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There is no cure or approved treatment for myalgic encephalomyelitis/chronic fatigue syndrome (ME/CFS). However, some symptoms can be treated or managed. Treating these symptoms might provide relief for some patients with ME/CFS but not others. Other strategies, like learning new ways to manage activity, can also be helpful.

Patients, their families, and healthcare providers need to work together to decide which symptom causes the most problems. This should be treated first. Patients, families, and healthcare providers should discuss the possible benefits and harms of any treatment plans, including medicines and other therapies.

Healthcare providers need to support their patients’ families as they come to understand how to live with this illness. Providers and families should remember that this process might be hard on people with ME/CFS.

Symptoms that healthcare providers might try to treat are:

Sleep Problems

Patients with ME/CFS often feel less refreshed and restored after sleep than they did before they became ill. Common sleep complaints include difficulty falling or staying asleep, extreme sleepiness, intense and vivid dreaming, restless legs, and nighttime muscle spasms.

Good sleep habits are important for all people, including those with ME/CFS. Some common tips for good sleep are:

  • Start a regular bedtime routine with a long, calming wind-down period.
  • Go to bed at same time each night and wake up at same time each morning.
  • Limit daytime naps to 30 minutes in total during the day.
  • Remove all TVs, computers, phones, and gadgets from bedroom.
  • Use the bed only for sleep and sex and not for other activities (avoid reading, watching TV, listening to music, or using phones).
  • Control noise, light, and temperature.
  • Avoid caffeine, alcohol, and large meals before bedtime.
  • Avoid exercise right before going to bed. Light exercise and stretching earlier in the day, at least four hours before bedtime, might improve sleep.

When people try these techniques but are still unable to sleep, their doctor might recommend taking medicine to help with sleep. First, people should try over-the-counter sleep products. If this does not help, doctors can offer a prescription sleep medicine, starting at the smallest dose and using for the shortest possible time.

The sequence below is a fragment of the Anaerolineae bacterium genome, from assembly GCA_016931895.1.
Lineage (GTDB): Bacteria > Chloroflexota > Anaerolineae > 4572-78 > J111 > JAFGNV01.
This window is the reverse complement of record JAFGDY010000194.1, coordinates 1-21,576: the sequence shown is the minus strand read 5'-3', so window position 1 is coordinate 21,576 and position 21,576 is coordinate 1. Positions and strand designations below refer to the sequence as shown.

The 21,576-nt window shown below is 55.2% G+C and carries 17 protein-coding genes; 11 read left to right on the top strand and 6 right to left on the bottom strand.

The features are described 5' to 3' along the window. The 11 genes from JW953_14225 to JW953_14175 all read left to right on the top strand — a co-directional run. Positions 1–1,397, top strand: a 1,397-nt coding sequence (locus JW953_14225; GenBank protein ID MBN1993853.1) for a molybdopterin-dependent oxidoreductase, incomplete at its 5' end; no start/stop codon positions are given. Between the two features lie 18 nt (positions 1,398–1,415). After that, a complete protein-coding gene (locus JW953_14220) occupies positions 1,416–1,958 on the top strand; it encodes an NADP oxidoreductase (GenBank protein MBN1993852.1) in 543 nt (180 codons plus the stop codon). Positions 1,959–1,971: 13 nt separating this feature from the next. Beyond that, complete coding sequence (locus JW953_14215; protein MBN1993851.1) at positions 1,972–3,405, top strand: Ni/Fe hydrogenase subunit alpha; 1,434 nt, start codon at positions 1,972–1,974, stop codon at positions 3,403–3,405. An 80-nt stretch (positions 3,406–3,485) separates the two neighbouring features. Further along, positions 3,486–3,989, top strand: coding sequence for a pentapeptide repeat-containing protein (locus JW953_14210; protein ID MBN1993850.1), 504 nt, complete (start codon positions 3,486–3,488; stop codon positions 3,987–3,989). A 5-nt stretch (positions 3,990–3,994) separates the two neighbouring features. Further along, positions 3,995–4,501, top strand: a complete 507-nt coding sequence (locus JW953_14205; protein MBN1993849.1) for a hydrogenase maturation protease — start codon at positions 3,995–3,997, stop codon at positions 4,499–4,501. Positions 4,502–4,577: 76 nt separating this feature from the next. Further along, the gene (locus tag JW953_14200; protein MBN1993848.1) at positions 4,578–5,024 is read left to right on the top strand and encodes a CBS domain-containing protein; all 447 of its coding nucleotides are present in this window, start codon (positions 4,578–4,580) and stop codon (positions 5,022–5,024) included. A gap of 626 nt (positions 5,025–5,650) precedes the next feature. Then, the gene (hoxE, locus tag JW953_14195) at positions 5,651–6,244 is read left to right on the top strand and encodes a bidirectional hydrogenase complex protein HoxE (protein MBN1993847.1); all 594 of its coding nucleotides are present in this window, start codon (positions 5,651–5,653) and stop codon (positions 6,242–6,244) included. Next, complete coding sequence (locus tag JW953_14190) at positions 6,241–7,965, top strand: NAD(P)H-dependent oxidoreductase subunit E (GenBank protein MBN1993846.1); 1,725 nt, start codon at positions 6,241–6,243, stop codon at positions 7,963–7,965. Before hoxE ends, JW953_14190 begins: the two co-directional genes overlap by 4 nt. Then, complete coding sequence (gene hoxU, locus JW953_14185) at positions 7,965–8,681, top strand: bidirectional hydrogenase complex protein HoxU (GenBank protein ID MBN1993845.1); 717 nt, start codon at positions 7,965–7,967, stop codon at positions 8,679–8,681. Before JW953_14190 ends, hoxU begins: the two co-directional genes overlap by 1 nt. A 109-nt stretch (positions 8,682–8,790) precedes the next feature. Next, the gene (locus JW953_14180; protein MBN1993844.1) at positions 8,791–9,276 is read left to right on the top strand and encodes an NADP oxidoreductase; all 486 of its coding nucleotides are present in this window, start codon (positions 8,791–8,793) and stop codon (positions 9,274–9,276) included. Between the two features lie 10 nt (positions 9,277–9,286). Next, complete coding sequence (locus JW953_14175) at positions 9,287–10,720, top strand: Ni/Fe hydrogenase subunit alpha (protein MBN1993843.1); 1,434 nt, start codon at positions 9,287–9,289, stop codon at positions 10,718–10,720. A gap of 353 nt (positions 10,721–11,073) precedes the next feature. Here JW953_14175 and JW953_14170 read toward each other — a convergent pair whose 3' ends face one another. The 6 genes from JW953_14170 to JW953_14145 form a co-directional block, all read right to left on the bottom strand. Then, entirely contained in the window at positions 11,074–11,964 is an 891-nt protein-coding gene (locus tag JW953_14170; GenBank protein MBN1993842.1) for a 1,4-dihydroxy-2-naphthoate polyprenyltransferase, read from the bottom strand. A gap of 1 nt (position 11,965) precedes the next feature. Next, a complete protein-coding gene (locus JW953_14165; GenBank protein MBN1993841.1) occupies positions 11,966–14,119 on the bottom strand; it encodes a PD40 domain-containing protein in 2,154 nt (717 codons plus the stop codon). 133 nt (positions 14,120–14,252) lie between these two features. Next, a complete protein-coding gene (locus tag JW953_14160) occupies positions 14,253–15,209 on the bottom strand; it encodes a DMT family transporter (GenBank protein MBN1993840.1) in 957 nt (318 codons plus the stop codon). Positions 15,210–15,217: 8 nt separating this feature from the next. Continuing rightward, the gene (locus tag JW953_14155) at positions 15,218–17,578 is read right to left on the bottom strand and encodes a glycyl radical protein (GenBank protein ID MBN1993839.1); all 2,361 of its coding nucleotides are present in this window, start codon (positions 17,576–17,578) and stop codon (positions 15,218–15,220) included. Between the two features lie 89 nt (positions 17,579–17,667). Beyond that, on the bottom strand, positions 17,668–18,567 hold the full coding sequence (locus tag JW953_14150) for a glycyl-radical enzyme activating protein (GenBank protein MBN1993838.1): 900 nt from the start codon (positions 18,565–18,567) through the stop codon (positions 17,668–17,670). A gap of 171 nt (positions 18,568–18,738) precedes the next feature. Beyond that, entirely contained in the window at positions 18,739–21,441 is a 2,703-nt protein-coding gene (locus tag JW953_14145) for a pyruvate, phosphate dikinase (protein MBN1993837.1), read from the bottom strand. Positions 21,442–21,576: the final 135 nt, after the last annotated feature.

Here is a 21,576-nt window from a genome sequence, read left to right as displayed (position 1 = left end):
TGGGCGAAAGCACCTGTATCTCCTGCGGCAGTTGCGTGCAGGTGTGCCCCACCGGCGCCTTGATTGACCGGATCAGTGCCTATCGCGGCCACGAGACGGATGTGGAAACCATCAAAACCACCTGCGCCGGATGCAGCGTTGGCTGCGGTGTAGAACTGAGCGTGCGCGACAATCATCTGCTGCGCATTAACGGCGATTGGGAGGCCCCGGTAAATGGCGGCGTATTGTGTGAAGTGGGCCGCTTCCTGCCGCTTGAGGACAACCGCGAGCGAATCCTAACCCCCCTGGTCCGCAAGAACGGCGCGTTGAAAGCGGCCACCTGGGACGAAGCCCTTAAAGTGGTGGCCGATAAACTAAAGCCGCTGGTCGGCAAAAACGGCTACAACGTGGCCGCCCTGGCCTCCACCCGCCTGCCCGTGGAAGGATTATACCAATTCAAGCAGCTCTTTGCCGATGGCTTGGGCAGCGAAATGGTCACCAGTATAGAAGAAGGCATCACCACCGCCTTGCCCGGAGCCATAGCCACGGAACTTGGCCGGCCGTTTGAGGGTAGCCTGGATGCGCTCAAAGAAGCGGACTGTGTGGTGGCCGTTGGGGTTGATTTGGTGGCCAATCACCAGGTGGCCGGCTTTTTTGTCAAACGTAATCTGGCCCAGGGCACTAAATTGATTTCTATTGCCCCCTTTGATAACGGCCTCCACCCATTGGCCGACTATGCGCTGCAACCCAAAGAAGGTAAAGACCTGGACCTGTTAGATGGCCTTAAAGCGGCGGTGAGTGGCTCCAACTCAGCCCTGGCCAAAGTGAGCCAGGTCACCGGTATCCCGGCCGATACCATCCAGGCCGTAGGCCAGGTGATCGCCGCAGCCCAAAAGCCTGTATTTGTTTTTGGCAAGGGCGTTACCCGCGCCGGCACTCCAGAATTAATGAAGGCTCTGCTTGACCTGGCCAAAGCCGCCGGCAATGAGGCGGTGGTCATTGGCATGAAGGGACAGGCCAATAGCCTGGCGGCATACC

People might continue to feel unrefreshed even after the medications help them to get a full night of sleep. If so, they should consider seeing a sleep specialist. Most people with sleep disorders, like sleep apnea (brief pause in breathing during sleep) and narcolepsy (uncontrollable sleeping), respond to therapy. However, for people with ME/CFS, not all symptoms may go away.


People with ME/CFS often have deep pain in their muscles and joints. They might also have headaches (typically pressure-like) and soreness of their skin when touched.

Patients should always talk to their healthcare provider before trying any medication. Doctors may first recommend trying over-the-counter pain-relievers, like acetaminophen, aspirin, or ibuprofen. If these do not provide enough pain relief, patients may need to see a pain specialist. People with chronic pain, including those with ME/CFS, can benefit from counseling to learn new ways to deal with pain.

Other pain management methods include stretching and movement therapies, gentle massage, heat, toning exercises, and water therapy for healing. Acupuncture, when done by a licensed practitioner, might help with pain for some patients.

Depression, Stress, and Anxiety

Adjusting to a chronic, debilitating illness sometimes leads to other problems, including depression, stress, and anxiety. Many patients with ME/CFS develop depression during their illness. When present, depression or anxiety should be treated. Although treating depression or anxiety can be helpful, it is not a cure for ME/CFS.